Lets talk about implications of the PayPal™ vendors for a moment. As it stands right now, profits in virtual currencies such as Linden™ dollars are widely considered to be as if you made a profit in marbles. By this I mean that while you have a profit in something valuable, it is not considered a “real currency” and therefore doesn’t count for income tax purposes until and unless you convert those profits back to a real currency (US dollar, Euros, etc.). If you’re accepting payments in “real currency” using PayPal, you now need to consider (and these vary by country, but I’ll cover my interpretation of UK law later):
- Do you need to register as self-employed?
- Do you need to charge sales tax?
- Do you need to pay income tax on the sales?
- Do you need to make pension contributions?
So lets be clear here; PayPal payments are not for everyone. If you’re spending a couple of hours a week making things in Second Life® for fun, this is probably not for you. If you have a full time real-world job, this is probably not for you. If you’re thinking of emigrating to a different continent, this is probably not for you, but that one’s probably just me.
However lets say you are a serious trader in SL, that this isn’t just a small time hobby for you, PayPal can bring you several advantages:
- Customers do not have to decide to convert money to L$, before they can buy from you. Converting to/from L$ involves a loss (from the spread between the bid and ask prices for L$ transactions, and the transaction fees charged by the LindeX™ currency exchange), so customers may be reluctant to convert money to L$. This particularly applies to newer users of SL.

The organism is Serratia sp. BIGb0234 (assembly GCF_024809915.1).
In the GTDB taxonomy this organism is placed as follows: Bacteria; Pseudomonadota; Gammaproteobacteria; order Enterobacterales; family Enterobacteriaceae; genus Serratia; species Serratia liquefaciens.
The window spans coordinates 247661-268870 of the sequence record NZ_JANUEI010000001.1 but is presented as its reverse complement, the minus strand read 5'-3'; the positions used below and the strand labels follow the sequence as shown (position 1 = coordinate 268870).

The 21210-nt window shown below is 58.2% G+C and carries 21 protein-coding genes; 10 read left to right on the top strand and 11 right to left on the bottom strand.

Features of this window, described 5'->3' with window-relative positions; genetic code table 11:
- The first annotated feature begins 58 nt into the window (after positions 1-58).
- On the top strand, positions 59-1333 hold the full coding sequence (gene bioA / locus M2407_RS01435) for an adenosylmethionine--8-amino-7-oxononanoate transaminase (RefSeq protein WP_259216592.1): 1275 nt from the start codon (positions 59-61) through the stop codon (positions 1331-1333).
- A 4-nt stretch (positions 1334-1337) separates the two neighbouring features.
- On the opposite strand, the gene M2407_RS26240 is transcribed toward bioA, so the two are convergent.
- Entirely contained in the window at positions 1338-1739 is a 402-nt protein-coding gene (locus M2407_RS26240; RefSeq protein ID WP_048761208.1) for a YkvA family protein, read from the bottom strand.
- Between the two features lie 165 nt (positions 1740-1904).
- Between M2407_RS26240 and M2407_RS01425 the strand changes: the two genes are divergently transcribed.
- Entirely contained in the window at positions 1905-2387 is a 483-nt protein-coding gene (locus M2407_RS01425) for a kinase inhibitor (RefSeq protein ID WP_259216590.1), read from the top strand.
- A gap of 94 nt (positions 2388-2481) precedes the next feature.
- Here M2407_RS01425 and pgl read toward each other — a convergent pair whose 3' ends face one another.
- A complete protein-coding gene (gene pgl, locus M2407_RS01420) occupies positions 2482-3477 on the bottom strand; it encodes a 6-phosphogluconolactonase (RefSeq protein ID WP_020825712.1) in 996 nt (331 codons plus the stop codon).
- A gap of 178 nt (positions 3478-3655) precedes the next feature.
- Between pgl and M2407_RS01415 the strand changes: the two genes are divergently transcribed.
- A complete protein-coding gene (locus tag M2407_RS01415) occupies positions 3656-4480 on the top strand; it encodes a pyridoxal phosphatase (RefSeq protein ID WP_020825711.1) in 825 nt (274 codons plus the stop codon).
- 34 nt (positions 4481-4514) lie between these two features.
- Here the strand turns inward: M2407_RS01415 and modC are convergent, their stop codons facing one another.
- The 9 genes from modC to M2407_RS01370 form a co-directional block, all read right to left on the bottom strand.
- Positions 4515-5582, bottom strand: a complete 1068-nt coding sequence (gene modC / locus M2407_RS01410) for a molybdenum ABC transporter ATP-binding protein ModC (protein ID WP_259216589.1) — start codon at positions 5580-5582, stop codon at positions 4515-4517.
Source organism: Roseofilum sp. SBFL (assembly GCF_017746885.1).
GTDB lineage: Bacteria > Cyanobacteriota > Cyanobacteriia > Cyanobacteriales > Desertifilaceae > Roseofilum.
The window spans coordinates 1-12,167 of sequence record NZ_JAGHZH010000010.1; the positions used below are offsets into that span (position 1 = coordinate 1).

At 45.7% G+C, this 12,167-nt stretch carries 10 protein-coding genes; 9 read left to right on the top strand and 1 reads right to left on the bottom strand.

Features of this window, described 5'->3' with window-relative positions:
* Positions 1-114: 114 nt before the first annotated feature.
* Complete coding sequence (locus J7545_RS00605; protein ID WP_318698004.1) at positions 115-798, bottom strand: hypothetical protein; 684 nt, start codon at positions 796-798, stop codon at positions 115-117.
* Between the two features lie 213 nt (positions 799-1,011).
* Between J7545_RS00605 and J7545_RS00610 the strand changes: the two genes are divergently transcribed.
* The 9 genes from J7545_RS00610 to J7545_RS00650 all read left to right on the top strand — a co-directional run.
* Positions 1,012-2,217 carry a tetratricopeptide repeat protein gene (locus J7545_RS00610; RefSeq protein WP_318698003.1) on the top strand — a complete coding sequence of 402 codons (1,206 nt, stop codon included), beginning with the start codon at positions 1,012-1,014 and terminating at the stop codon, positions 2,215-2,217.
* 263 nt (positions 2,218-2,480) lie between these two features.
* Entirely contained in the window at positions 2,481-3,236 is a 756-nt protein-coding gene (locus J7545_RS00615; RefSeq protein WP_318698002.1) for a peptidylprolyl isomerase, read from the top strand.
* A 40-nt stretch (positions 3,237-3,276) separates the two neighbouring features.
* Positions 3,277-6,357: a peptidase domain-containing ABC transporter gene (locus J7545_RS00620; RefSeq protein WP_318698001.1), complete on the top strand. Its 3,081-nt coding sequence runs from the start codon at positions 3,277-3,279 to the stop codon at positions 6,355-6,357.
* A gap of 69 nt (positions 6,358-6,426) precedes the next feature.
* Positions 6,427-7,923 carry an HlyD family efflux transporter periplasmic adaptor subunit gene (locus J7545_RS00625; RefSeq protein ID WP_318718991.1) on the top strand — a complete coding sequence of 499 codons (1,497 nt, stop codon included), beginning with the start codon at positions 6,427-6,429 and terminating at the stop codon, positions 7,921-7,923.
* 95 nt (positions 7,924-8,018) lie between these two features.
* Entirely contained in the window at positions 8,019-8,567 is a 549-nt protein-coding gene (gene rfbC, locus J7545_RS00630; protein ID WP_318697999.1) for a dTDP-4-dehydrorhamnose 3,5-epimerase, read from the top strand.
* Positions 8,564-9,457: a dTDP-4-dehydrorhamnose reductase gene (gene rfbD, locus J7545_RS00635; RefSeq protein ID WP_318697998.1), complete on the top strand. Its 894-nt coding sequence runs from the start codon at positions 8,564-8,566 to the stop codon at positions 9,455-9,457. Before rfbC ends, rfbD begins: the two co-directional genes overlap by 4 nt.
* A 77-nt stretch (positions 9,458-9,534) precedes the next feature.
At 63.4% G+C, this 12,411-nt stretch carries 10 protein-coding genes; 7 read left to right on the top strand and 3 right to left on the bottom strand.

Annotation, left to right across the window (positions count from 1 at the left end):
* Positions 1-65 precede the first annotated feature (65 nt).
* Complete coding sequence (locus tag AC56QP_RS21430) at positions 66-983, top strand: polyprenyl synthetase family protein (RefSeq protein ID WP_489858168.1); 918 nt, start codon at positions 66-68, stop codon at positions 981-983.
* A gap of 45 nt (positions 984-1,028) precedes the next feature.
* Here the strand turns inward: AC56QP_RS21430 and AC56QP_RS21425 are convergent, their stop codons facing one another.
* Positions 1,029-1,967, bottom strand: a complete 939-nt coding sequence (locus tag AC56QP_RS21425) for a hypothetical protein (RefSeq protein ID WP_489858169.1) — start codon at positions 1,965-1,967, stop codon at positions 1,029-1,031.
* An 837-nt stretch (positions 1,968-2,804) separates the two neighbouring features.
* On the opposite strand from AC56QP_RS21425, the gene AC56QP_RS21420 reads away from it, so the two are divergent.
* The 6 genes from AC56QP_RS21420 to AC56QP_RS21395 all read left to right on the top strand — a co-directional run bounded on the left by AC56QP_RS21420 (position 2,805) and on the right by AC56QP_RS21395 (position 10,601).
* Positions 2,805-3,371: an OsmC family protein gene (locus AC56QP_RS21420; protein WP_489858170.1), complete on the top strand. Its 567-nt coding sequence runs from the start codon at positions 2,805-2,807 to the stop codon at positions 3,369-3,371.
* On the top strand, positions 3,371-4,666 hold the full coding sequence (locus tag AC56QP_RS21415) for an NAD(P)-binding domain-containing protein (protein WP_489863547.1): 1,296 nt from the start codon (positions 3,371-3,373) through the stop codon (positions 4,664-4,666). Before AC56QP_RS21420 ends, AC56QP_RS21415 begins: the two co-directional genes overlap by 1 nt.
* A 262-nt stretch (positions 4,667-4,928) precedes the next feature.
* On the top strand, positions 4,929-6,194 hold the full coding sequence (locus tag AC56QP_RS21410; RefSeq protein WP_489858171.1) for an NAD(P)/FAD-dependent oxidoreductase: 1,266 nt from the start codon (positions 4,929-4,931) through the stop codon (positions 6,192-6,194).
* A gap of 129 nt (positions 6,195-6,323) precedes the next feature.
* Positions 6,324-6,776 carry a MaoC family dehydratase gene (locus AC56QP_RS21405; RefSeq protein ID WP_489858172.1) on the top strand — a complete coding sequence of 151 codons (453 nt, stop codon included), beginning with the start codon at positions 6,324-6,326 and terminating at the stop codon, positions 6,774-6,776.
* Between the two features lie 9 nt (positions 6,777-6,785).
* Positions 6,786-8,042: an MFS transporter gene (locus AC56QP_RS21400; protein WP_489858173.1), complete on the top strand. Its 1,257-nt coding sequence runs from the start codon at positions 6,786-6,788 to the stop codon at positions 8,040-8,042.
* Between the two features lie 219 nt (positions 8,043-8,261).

- You do not have to convert L$ back into money. It can be used directly to pay for web hosting, hardware, or any of the other related costs in running an SL business.
- Both of the above advantages are magnified for non-US based sellers and customers, who do not necessarily have to deal with a conversion to/from US dollars as well.
- Institutional customers (education, business, etc.) are much more likely to be willing (and able) to buy from a PayPal vendor. Purchasing procedures typically do not handle an interim step through L$ before payments can be made.
- PayPal provides detailed transaction logs. Receipts are e-mailed automatically to seller and buyer, and both also get extensive details of the transactions on the website. They also can automatically report payments to external systems (which is how the vendors work).
Lets assume you do take your SL sales seriously, and are ready for this next step. Keep in mind, this is likely to include anyone who makes a RL profit from SL at all (certainly by my reading of UK laws on self-employment and income, anyway). You should look into how you register as self-employed in the country where you are resident. The list of things you need to be aware of may look scary, but they’ll have people to walk you through this, and it only has to be figured out once. In the UK, Business Link are your next step. In the US, the equivalent appears to be Business.gov. In Australia, http://www.business.gov.au/.
Personally, I’m not using these vendors due to the complexities of my own life. My sales just about cover my costs in land rental, image uploads, etc. Due to income from my day job I would be losing close to 80% of each transaction in fees, taxes and national insurance. On top of that I am intent on emigrating next summer, which would put me at risk of breaking all sorts of complex laws involving work visas AND possibly make me liable for taxes in two different countries simultaneously. My Second Life sales have always been, and continue to be, primarily for marketing.
I hope however that others will find these vendors of use. I hope that those people who take SL seriously can use them to progress virtual world transactions to their next logical step.